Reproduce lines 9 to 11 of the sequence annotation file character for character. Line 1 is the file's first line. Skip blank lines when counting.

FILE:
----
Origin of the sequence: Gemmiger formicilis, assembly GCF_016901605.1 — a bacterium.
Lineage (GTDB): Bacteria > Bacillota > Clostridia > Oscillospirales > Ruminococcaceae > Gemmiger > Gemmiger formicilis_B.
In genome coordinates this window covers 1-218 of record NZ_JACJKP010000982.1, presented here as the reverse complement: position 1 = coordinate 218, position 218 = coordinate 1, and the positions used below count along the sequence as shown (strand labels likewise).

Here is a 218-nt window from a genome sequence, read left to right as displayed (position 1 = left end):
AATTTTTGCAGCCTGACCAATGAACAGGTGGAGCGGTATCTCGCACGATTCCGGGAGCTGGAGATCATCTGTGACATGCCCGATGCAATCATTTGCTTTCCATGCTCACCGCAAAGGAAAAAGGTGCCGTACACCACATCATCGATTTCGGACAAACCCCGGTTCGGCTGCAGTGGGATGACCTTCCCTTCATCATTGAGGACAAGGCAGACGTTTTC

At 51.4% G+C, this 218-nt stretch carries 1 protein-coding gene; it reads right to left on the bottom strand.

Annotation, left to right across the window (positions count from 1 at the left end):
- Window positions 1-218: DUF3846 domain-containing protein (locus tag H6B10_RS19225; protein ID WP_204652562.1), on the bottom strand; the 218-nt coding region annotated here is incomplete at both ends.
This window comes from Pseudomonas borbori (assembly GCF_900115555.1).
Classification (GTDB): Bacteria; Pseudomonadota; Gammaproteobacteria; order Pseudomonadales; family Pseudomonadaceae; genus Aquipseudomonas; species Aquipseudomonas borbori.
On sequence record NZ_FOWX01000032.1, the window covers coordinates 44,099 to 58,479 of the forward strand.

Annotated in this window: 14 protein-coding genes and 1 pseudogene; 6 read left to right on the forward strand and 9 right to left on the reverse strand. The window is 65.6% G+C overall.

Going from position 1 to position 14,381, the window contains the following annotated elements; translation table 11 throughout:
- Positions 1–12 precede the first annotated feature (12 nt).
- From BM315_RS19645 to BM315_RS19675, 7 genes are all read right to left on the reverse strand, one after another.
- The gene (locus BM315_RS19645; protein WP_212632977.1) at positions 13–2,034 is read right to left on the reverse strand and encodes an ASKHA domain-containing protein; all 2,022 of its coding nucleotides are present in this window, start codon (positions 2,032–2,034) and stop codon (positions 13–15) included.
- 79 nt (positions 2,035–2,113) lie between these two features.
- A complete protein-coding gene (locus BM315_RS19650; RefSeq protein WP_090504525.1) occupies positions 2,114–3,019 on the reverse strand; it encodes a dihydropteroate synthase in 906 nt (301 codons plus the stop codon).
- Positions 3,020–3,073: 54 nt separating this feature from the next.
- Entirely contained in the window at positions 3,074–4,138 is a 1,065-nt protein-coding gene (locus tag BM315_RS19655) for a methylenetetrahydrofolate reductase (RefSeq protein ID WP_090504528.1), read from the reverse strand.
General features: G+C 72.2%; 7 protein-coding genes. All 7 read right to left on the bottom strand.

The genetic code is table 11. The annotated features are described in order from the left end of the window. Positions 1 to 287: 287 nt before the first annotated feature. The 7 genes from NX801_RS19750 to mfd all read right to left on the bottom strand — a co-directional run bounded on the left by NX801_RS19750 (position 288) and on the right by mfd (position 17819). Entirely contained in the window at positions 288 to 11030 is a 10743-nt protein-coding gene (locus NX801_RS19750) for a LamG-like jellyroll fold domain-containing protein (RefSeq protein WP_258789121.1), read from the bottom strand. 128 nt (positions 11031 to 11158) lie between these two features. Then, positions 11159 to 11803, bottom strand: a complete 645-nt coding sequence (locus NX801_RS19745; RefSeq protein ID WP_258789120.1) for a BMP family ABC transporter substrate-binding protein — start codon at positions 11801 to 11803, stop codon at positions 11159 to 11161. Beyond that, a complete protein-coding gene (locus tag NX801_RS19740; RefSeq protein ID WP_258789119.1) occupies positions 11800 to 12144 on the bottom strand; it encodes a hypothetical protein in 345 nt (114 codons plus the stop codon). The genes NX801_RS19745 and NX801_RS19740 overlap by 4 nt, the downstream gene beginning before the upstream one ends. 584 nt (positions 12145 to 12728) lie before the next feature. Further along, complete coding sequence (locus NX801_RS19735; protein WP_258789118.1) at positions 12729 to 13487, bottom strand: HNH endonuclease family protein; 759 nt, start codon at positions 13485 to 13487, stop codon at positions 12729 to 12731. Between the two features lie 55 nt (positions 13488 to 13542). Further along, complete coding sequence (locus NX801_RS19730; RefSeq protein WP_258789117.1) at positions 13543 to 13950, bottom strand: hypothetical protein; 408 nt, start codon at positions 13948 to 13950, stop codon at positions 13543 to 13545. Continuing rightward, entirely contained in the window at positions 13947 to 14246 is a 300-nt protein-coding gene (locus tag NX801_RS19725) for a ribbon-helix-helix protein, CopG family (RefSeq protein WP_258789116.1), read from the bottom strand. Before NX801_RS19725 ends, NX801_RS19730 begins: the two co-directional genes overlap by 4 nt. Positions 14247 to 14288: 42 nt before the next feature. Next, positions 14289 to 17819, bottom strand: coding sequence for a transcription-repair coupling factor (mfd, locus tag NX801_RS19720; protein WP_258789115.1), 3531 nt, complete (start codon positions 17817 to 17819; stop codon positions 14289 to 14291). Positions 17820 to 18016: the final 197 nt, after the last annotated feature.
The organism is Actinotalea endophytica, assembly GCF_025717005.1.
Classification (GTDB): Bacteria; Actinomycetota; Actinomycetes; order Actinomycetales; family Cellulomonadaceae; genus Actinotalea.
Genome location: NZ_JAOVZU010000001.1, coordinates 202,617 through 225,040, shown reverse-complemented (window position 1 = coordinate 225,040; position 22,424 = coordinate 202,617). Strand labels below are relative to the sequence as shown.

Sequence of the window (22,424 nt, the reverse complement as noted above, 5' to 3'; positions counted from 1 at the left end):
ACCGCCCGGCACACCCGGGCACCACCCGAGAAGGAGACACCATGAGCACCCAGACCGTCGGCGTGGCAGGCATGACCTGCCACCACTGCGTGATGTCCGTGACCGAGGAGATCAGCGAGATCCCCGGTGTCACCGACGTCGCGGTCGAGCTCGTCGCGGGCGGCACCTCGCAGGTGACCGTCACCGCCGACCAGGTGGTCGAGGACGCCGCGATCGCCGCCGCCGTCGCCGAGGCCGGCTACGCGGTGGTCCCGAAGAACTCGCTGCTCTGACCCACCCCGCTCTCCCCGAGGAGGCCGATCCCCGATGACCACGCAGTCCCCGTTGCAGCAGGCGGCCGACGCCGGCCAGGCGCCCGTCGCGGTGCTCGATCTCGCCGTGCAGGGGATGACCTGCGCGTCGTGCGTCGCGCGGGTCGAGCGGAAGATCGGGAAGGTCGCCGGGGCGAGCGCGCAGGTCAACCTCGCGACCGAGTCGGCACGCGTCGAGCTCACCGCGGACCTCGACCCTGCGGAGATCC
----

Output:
This window comes from Pseudomonas borbori (assembly GCF_900115555.1).
Classification (GTDB): Bacteria; Pseudomonadota; Gammaproteobacteria; order Pseudomonadales; family Pseudomonadaceae; genus Aquipseudomonas; species Aquipseudomonas borbori.
On sequence record NZ_FOWX01000032.1, the window covers coordinates 44,099 to 58,479 of the forward strand.